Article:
The Vikings host Brisbane City this week, and Scrivener said he’s aware of their grasp of the 50-22 kick. “Brisbane City have tried the 50-22 a bit, actually. Young (Isaac) Lucas has probably tried to do it more than anyone from what I’ve seen.

“I don’t think tactically it’s changed too much. We had enough problem with the old Laws last weekend, let alone the new ones."

Sampson revealed the Western Force’s slight advantage when it comes to the 50-22 kick.

“We’ve played under something similar for 18 months now; ours isn’t a 50-22, it’s a 40-22, and we’ve had success with that and have scored tries off the back end of receiving that lineout within the opposition’s 22,” he said.

Nili Latu of Asia Pacific Dragons kicks the ball during the Global Rapid Rugby match between the Asia Pacific Dragons and Western Force. Photo: Getty Images

The Global Rapid Rugby competition doesn’t allow teams to kick out on the full from inside their own 22 but does offer an attacking lineout for teams who kick from the defensive side of their 10m line and find touch indirectly in the opposition 22.

“In GRR, we’ve had some success there, and I really like that one, because you do have to focus a bit more on your back three defence, and making sure you’re in a good position back there,” Sampson said.

“But the 50-22 is an easier kick. When we started practising 40-22s it’s not an easy kick, like the 40-20 in rugby league. You think it’s easy, but it’s actually not that easy to execute."

And he makes a very pertinent point. Rugby League’s 40-20 is still a forty-metre kick at its shortest point; GRR’s 40-22 is still 38 metres. The 50-22 kick in the NRC is only 28 metres at its shortest point, which probably is a bit generous.

“I think Queensland Country got a couple on us,” Sampson said, “and I’ve seen a couple in other games where it’s come off and tries have been scored off the back end of it.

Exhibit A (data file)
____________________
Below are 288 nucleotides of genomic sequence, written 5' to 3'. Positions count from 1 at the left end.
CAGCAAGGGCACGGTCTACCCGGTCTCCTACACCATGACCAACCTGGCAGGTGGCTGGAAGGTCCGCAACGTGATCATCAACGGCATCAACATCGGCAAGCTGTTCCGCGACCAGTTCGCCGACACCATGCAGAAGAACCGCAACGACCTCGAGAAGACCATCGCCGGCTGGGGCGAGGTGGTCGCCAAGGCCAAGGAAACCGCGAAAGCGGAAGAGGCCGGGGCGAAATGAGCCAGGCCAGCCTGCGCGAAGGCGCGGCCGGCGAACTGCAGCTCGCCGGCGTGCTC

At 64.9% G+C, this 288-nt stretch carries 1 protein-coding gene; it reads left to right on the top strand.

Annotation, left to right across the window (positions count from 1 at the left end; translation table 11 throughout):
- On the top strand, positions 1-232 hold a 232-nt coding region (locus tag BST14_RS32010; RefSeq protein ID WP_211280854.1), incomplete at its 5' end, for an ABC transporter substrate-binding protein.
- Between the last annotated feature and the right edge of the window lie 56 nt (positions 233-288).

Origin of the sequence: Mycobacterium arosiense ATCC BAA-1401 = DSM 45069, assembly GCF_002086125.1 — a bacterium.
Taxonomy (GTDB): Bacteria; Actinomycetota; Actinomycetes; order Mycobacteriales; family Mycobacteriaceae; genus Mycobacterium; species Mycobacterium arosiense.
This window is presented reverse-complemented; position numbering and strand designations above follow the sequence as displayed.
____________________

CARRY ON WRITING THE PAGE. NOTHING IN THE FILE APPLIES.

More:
“I think you’re rewarding, tactically, a good kick, and obviously the purpose there is to take more defenders out of the front line.”

Brisbane City's Isaac Lucas has been pegged as a player adept at exploiting the 50-22 rule. Photo: QRU Media/Brendan Hertel

Of course, the opposite is also true – teams in the NRC can also win a lineout throw by kicking from inside their 22 and finding touch on the bounce inside the opposition half.

This has been the most contentious of the LVs introduced, with the common train of thought being that it runs counter to the idea of wanting teams to kick less.

Sampson agrees: “We haven’t paid as much attention on that particular one. I think they want you to play more ball in hand coming out of your 22 and push defenders back but I think I like it other way better.”

Which, to reiterate the point made at the top, is the reason we try these variations at these semiprofessional levels we do.

We’ve seen through the opening fortnight of the NRC that there are benefits from some elements of the LVs but it’s equally fair to say that other elements might need further tweaking before being implemented more broadly.

Perhaps Sampson’s 5m defensive scrum could be tried next season? Perhaps GRR have it right by having teams kicking for the opposition 22 from behind their 10m line?

Regardless, the most important thing is that the LVs in their current form in the NRC haven’t changed the fabric of the game too much.

The unintended consequences haven’t materialised in any worrying way. And it will be fascinating to see how teams use the LVs to their advantage over the remaining five rounds.